Lyttelton told Samuel Rogers's elder brother that when 'a very young man' he heard Thomson read aloud to his father at Hagley 'what he had but just then written of his Autumn. On the first line I ventured to remark that "crown'd with the wheaten sheaf" was a beautiful image, but that I could not understand what was meant by "crown'd with the sickle." Thomson was evidently confused, and said something, in no very clear manner, of a custom the reapers have in Scotland of putting their sickles round their heads in the intervals of labour.' H. D. Best's Memorials, p. 266.

Autumn begins:

'Crown'd with the sickle and the
wheaten sheaf,

While Autumn, nodding o'er the
yellow plain,
Comes jovial on.'


[This was done by Murdoch in the subscription quarto of 1762. Cunningham's Lives of the Poets, iii.

232. In Wool's Memoirs of Joseph Warton (p. 252) there is a letter to Millar, the publisher, in which Murdoch insists that Thomson's poems should be printed as the poet left them.]

3 He died on Feb. 14, 1737. Gent. Mag. 1737, p. 124.

He succeeded as Chancellor on Feb. 21. Parl. Hist. x. Table of Contents, p. 6.

5 He was so dispirited, so listless to every concern of that kind, that he never took one step in the affair.' Works, Preface, p. 21.

For Smith's loss of a place by the same neglect see ante, SMITH, 48.

In The Critical Review, 1765, xix. 141, it is stated that 'Thomson's place fell under the cognisance of a Commission of the Great Officers of State for enquiring into public offices. He made a speech explaining the duty, &c., of his place in terms that, though very concise, were so perspicuous and elegant, that Lord Chancellor Talbot publicly said he preferred that single speech to the best of his poetical compositions. The income of the place was by the Commissioners reduced from about £300 to 100 a year; but Mr. Thomson offered to resign it; nor did he ever receive a shilling from it during its reduced state. We have his own authority for saying that it was not optional to him whether he should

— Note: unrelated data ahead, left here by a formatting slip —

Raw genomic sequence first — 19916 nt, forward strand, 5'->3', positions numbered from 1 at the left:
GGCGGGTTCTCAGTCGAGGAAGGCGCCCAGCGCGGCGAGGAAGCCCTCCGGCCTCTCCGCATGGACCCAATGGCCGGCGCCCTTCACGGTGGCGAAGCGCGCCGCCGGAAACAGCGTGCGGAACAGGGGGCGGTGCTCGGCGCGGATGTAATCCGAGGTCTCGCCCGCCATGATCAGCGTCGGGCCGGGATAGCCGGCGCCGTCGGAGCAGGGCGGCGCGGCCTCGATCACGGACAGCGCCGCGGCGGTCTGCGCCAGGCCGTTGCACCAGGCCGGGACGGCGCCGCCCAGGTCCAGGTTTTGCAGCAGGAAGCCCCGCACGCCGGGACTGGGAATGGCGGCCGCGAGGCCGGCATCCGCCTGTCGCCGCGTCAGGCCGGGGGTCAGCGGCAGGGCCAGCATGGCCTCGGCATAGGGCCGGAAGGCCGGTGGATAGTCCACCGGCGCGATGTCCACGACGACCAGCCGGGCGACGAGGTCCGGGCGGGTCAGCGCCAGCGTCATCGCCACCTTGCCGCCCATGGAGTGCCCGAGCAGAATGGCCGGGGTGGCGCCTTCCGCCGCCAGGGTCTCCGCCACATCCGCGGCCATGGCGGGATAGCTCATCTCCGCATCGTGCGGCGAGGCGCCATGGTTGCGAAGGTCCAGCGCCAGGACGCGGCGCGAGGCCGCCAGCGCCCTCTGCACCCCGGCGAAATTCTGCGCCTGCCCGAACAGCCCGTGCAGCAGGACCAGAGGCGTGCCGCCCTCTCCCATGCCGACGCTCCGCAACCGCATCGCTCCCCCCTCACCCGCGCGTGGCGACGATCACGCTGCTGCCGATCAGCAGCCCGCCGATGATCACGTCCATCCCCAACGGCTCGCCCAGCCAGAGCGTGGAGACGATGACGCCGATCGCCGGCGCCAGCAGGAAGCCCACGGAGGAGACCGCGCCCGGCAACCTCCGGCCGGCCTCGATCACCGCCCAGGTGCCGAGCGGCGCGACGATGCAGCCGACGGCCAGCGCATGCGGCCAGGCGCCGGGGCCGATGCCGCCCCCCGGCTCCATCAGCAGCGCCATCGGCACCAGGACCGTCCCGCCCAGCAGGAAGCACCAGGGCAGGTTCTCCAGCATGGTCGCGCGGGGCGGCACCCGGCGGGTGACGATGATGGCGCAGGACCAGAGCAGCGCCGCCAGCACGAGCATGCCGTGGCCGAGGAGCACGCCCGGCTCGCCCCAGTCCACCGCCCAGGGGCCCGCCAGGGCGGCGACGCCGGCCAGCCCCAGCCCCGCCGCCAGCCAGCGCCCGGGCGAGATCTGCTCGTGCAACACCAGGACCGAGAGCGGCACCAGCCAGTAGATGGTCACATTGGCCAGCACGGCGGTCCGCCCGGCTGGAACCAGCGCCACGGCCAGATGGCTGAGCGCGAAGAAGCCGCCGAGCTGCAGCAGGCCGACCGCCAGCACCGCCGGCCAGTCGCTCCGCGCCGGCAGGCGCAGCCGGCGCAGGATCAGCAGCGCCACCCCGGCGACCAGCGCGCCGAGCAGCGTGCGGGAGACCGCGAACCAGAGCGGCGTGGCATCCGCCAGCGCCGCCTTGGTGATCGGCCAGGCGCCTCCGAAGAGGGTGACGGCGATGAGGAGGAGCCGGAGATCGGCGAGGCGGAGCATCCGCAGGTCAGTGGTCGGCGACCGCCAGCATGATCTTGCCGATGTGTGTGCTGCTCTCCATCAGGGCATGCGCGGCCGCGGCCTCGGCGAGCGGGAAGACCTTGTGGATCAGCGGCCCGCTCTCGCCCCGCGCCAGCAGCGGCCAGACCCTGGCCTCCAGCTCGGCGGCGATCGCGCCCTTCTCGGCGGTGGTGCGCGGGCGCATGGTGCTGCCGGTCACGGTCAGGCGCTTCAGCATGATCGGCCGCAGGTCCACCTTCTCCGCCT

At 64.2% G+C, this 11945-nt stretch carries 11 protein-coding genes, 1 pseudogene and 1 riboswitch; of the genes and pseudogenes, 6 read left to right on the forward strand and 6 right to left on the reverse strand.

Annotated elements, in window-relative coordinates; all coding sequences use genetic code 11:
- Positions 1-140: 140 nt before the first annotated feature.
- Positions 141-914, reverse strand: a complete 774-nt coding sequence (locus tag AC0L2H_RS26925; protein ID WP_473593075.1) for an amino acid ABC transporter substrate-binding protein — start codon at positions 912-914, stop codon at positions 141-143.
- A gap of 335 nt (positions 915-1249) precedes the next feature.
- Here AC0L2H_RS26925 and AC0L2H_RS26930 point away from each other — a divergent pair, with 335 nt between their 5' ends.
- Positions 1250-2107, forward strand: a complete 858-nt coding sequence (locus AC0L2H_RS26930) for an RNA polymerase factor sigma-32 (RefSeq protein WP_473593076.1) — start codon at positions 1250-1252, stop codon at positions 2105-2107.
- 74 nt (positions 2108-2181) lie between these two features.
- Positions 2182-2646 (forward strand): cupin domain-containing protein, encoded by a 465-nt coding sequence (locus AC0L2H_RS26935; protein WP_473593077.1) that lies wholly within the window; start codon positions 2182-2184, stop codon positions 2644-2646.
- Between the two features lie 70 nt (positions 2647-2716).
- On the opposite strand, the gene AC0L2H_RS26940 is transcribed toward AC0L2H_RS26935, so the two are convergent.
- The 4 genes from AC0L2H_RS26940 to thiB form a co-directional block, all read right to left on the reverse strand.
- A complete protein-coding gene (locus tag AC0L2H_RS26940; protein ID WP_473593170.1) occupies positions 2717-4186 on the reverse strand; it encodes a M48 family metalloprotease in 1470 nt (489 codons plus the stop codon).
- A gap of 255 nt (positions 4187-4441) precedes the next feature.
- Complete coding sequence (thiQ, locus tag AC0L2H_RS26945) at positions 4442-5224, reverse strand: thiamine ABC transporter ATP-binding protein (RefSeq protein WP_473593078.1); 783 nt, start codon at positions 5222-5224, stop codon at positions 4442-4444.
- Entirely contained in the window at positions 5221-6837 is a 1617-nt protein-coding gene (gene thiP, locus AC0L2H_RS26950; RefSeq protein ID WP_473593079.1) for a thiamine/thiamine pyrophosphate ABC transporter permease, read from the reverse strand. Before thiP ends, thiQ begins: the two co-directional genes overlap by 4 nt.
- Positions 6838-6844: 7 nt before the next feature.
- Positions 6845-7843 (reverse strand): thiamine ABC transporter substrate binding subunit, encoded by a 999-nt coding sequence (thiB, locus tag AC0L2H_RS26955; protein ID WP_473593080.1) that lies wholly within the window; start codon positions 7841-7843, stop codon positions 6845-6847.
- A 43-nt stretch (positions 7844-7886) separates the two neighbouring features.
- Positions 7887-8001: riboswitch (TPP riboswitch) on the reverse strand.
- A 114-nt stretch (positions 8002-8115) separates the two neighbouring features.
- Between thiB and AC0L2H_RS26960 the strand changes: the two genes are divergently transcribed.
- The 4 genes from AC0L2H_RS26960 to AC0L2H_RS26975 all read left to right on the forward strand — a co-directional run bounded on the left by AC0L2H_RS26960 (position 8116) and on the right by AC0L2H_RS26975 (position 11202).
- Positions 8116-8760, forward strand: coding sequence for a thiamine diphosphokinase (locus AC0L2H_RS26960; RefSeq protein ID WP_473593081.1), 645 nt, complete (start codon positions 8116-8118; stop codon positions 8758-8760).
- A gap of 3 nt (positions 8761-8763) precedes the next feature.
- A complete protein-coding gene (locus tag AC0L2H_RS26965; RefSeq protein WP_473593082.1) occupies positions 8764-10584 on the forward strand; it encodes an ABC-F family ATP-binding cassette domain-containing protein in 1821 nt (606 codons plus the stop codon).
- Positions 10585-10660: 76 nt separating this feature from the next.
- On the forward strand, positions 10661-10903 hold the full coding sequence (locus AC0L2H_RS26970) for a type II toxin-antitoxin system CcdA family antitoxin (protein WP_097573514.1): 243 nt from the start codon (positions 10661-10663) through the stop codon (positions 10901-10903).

He now relapsed to his former indigence; but the prince of 28 Wales was at that time struggling for popularity, and by the influence of Mr. Lyttelton professed himself the patron of wit to him Thomson was introduced, and being gaily interrogated about the state of his affairs, said 'that they were in a more poetical posture than formerly,' and had a pension allowed him of one hundred pounds a year 2.

Being now obliged to write he produced (1738) the tragedy 29 of Agamemnon 3, which was much shortened in the representation. It had the fate which most commonly attends mythological stories, and was only endured, but not favoured. It struggled with such difficulty through the first night that Thomson, coming late to his friends with whom he was to sup, excused his delay by telling them how the sweat of his distress had so disordered his wig, that he could not come till he had been refitted by a barber 5.

He so interested himself in his own drama that, if I remember 30 right, as he sat in the upper gallery he accompanied the players by audible recitation, till a friendly hint frighted him to silence". Pope countenanced Agamemnon by coming to it the first night 3, and was welcomed to the theatre by a general clap; he had much regard for Thomson, and once expressed it in a poetical Epistle sent to Italy, of which, however, he abated the value by transplanting some of the lines into his Epistle to Arbuthnot.

remain in the place after his patron's death.'